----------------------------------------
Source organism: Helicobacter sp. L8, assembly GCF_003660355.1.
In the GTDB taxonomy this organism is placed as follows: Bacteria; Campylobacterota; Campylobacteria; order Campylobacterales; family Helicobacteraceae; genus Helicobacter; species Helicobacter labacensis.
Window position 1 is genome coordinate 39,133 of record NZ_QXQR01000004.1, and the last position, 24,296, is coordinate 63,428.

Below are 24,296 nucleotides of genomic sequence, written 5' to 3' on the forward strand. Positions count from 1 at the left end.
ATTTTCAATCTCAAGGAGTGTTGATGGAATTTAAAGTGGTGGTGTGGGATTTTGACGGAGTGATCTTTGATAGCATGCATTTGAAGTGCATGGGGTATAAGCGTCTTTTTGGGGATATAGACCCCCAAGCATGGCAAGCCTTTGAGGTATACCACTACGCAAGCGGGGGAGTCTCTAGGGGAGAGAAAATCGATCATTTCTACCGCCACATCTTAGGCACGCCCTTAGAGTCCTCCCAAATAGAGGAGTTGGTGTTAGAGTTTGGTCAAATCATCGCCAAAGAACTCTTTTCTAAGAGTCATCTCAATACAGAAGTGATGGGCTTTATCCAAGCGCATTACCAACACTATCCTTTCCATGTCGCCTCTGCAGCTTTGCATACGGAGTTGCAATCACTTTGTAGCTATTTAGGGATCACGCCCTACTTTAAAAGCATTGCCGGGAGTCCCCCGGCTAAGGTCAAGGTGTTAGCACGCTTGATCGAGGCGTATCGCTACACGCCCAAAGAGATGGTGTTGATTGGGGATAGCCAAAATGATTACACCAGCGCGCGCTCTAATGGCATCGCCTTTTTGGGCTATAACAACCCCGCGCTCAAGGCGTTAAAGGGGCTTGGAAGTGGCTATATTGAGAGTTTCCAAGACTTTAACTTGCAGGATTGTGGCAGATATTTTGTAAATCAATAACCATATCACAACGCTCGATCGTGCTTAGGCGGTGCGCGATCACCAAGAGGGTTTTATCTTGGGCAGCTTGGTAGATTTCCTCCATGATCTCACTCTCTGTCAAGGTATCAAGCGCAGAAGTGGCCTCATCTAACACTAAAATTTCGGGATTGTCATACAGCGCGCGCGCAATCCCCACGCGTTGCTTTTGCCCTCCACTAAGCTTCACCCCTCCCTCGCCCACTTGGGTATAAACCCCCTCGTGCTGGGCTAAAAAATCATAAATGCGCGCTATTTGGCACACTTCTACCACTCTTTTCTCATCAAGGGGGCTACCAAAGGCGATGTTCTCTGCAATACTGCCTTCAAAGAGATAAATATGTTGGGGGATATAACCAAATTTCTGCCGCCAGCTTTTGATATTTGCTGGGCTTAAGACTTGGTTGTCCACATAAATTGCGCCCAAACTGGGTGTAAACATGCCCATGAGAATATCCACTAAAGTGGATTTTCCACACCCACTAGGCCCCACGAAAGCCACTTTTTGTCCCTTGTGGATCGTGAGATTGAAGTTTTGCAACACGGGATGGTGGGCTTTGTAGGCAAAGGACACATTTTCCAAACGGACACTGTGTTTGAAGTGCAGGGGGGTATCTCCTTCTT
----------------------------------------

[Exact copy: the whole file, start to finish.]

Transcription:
Source organism: Helicobacter sp. L8, assembly GCF_003660355.1.
In the GTDB taxonomy this organism is placed as follows: Bacteria; Campylobacterota; Campylobacteria; order Campylobacterales; family Helicobacteraceae; genus Helicobacter; species Helicobacter labacensis.
Window position 1 is genome coordinate 39,133 of record NZ_QXQR01000004.1, and the last position, 24,296, is coordinate 63,428.

Below are 24,296 nucleotides of genomic sequence, written 5' to 3' on the forward strand. Positions count from 1 at the left end.
ATTTTCAATCTCAAGGAGTGTTGATGGAATTTAAAGTGGTGGTGTGGGATTTTGACGGAGTGATCTTTGATAGCATGCATTTGAAGTGCATGGGGTATAAGCGTCTTTTTGGGGATATAGACCCCCAAGCATGGCAAGCCTTTGAGGTATACCACTACGCAAGCGGGGGAGTCTCTAGGGGAGAGAAAATCGATCATTTCTACCGCCACATCTTAGGCACGCCCTTAGAGTCCTCCCAAATAGAGGAGTTGGTGTTAGAGTTTGGTCAAATCATCGCCAAAGAACTCTTTTCTAAGAGTCATCTCAATACAGAAGTGATGGGCTTTATCCAAGCGCATTACCAACACTATCCTTTCCATGTCGCCTCTGCAGCTTTGCATACGGAGTTGCAATCACTTTGTAGCTATTTAGGGATCACGCCCTACTTTAAAAGCATTGCCGGGAGTCCCCCGGCTAAGGTCAAGGTGTTAGCACGCTTGATCGAGGCGTATCGCTACACGCCCAAAGAGATGGTGTTGATTGGGGATAGCCAAAATGATTACACCAGCGCGCGCTCTAATGGCATCGCCTTTTTGGGCTATAACAACCCCGCGCTCAAGGCGTTAAAGGGGCTTGGAAGTGGCTATATTGAGAGTTTCCAAGACTTTAACTTGCAGGATTGTGGCAGATATTTTGTAAATCAATAACCATATCACAACGCTCGATCGTGCTTAGGCGGTGCGCGATCACCAAGAGGGTTTTATCTTGGGCAGCTTGGTAGATTTCCTCCATGATCTCACTCTCTGTCAAGGTATCAAGCGCAGAAGTGGCCTCATCTAACACTAAAATTTCGGGATTGTCATACAGCGCGCGCGCAATCCCCACGCGTTGCTTTTGCCCTCCACTAAGCTTCACCCCTCCCTCGCCCACTTGGGTATAAACCCCCTCGTGCTGGGCTAAAAAATCATAAATGCGCGCTATTTGGCACACTTCTACCACTCTTTTCTCATCAAGGGGGCTACCAAAGGCGATGTTCTCTGCAATACTGCCTTCAAAGAGATAAATATGTTGGGGGATATAACCAAATTTCTGCCGCCAGCTTTTGATATTTGCTGGGCTTAAGACTTGGTTGTCCACATAAATTGCGCCCAAACTGGGTGTAAACATGCCCATGAGAATATCCACTAAAGTGGATTTTCCACACCCACTAGGCCCCACGAAAGCCACTTTTTGTCCCTTGTGGATCGTGAGATTGAAGTTTTGCAACACGGGATGGTGGGCTTTGTAGGCAAAGGACACATTTTCCAAACGGACACTGTGTTTGAAGTGCAGGGGGGTATCTCCTTCTT